REUTERS – The United Nations, Israel and the Palestinian Authority have reached a deal to allow reconstruction work to begin in the war-torn Gaza Strip with UN monitoring of the use of materials, UN Middle East envoy Robert Serry said on Tuesday.
Serry told the UN Security Council that the United Nations had brokered the deal “to enable work at the scale required in the strip, involving the private sector in Gaza and giving a lead role to the Palestinian Authority in the reconstruction effort, while providing security assurances through UN monitoring that these materials will not be diverted from their entirely civilian purpose.”
Fifty days of conflict in Gaza between Hamas militants and Israel, which ended late last month, has left swathes of the Mediterranean enclave in ruins.
The Palestinian Authority said in a study recently that the reconstruction work would cost $7.8 billion, two and a half times Gaza’s gross domestic product, including $2.5 billion for the reconstruction of homes and $250 million for energy.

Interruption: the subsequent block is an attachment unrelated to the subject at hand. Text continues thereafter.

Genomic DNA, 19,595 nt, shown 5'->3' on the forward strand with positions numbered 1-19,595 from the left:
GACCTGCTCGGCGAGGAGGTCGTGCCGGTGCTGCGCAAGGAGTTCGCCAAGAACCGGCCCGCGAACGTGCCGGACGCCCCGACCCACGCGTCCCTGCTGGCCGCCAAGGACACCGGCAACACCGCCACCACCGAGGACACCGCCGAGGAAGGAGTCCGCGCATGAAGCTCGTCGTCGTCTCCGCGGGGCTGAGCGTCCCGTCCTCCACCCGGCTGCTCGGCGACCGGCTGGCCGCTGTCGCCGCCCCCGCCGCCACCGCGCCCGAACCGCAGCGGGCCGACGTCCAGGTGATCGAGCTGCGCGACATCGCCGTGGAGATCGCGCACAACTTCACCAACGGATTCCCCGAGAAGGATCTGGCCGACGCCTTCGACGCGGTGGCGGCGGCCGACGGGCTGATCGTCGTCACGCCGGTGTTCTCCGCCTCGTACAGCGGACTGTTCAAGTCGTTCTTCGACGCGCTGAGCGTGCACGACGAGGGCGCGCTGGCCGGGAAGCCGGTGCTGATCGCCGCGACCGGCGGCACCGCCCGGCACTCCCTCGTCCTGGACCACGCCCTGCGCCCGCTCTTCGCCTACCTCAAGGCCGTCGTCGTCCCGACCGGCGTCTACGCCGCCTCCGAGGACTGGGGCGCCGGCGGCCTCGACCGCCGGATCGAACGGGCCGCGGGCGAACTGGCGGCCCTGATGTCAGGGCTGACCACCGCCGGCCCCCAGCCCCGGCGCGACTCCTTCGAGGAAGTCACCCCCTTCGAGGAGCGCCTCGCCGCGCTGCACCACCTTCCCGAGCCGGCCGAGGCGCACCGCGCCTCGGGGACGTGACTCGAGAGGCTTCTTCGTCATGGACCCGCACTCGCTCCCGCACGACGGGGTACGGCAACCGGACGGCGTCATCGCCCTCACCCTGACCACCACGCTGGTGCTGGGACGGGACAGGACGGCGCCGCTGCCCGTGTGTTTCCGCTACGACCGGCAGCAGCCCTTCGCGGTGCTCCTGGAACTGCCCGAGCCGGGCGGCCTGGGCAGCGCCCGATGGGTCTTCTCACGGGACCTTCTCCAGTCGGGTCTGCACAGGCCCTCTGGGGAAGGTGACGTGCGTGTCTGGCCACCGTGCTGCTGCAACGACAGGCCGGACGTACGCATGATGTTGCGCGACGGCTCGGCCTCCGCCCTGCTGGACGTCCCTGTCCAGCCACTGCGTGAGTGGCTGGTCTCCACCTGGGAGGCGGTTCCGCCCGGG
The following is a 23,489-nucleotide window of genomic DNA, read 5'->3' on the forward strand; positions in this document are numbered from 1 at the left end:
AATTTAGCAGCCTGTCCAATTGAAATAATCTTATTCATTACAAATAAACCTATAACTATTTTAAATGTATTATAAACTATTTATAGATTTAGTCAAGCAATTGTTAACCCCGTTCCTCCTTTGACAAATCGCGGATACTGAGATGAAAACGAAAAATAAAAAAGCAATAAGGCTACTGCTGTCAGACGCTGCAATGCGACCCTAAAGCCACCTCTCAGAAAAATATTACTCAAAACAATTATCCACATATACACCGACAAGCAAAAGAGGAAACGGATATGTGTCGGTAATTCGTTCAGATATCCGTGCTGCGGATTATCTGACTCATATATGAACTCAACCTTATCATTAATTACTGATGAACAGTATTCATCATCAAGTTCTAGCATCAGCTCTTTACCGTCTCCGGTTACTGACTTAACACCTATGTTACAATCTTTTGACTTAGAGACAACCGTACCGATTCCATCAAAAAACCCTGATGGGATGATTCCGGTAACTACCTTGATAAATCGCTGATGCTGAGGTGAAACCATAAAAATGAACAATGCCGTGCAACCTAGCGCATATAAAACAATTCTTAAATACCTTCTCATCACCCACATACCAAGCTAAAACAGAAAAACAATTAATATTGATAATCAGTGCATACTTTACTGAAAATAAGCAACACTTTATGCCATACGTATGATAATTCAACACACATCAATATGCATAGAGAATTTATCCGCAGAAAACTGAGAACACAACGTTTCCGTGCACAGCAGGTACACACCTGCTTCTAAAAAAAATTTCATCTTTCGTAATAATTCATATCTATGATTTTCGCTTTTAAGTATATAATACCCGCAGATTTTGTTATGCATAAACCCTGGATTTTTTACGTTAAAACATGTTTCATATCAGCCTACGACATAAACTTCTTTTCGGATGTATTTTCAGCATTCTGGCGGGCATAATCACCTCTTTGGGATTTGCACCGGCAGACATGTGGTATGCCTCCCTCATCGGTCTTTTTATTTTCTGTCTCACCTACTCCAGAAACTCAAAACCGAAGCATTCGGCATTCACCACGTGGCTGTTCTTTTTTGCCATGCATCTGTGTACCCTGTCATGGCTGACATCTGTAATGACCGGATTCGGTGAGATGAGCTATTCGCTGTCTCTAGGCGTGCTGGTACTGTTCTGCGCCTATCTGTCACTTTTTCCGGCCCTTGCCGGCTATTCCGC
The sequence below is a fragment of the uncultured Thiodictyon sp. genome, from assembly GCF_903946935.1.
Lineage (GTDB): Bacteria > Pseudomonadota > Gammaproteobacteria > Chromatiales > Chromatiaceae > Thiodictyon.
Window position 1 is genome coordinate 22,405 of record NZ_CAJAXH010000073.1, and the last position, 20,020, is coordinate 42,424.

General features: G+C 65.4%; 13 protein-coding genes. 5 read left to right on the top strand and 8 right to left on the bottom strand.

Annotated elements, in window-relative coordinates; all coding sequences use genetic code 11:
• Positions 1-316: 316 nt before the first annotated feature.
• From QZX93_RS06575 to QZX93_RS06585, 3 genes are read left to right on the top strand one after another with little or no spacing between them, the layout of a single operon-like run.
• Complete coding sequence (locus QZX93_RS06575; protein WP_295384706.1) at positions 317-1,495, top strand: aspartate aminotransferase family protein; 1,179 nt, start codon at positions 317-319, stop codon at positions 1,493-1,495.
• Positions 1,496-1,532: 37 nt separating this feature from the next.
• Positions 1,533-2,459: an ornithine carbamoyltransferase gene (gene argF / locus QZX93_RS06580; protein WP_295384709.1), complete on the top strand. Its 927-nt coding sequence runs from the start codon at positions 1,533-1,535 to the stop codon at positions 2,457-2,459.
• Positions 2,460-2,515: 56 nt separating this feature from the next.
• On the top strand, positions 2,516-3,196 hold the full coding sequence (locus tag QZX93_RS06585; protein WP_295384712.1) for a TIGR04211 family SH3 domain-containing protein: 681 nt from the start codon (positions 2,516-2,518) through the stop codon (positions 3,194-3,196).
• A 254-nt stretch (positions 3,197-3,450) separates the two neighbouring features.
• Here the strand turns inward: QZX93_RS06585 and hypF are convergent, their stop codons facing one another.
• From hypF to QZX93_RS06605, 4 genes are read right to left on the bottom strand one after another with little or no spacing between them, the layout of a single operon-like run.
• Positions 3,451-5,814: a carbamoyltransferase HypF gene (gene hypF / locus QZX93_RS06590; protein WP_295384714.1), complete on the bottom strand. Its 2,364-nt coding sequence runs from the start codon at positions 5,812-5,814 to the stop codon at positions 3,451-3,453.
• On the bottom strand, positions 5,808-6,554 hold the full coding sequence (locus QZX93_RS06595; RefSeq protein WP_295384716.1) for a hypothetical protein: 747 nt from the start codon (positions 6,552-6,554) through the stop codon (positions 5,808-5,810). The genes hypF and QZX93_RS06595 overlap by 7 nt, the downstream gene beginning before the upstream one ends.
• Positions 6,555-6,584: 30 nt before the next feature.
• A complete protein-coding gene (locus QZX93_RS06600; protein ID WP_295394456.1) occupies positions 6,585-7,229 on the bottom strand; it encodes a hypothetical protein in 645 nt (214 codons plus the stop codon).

Report says regime must compromise with mainstream opposition to block jihadists who are spreading terror across country
Times of Israel
The UN commission investigating war crimes in Syria blamed President Bashar Assad’s government for committing the bulk of atrocities inside the war-torn country, exceeding the toll from the horrific massacres perpetrated by Islamic State fighters.
The head of the UN commission, Brazilian diplomat and scholar Paulo Sergio Pinheiro, described the Islamic State extremist group and anti-government armed groups capturing the world’s attention as “agents of death and destruction,” but emphasized the government’s sieges and attacks in Syria’s civil war which has killed over 190,000 people and destabilized the region.
The Syrian government remains responsible for the majority of the civilian casualties, killing and maiming scores of civilians daily, both from a distance using shelling and aerial bombardment and up close, at its checkpoints and in its interrogation rooms,” Pinheiro told the 47-nation UN Human Rights Council in Geneva.
He lamented the regime’s “starvation or submission” strategy through drawn-out sieges and indiscriminate attacks.
Checkpoints meanwhile “are often the starting point of a horrific journey of disappearance, torture, sexual abuse and, for many, death,” he said, calling the barriers “a source of terror to the civilians they encircle.”
Pinheiro strssed that the Syrian government and mainstream opposition must seek compromise to end three and half years of bloody civil war and block the rise of murderous jihadists.
“The rise of (Islamic State fighters) has emphasized the need for the government and mainstream opposition to find common ground and to commit to making compromises,” he said.
‘We have charted the descent of the conflict into the madness where it now resides’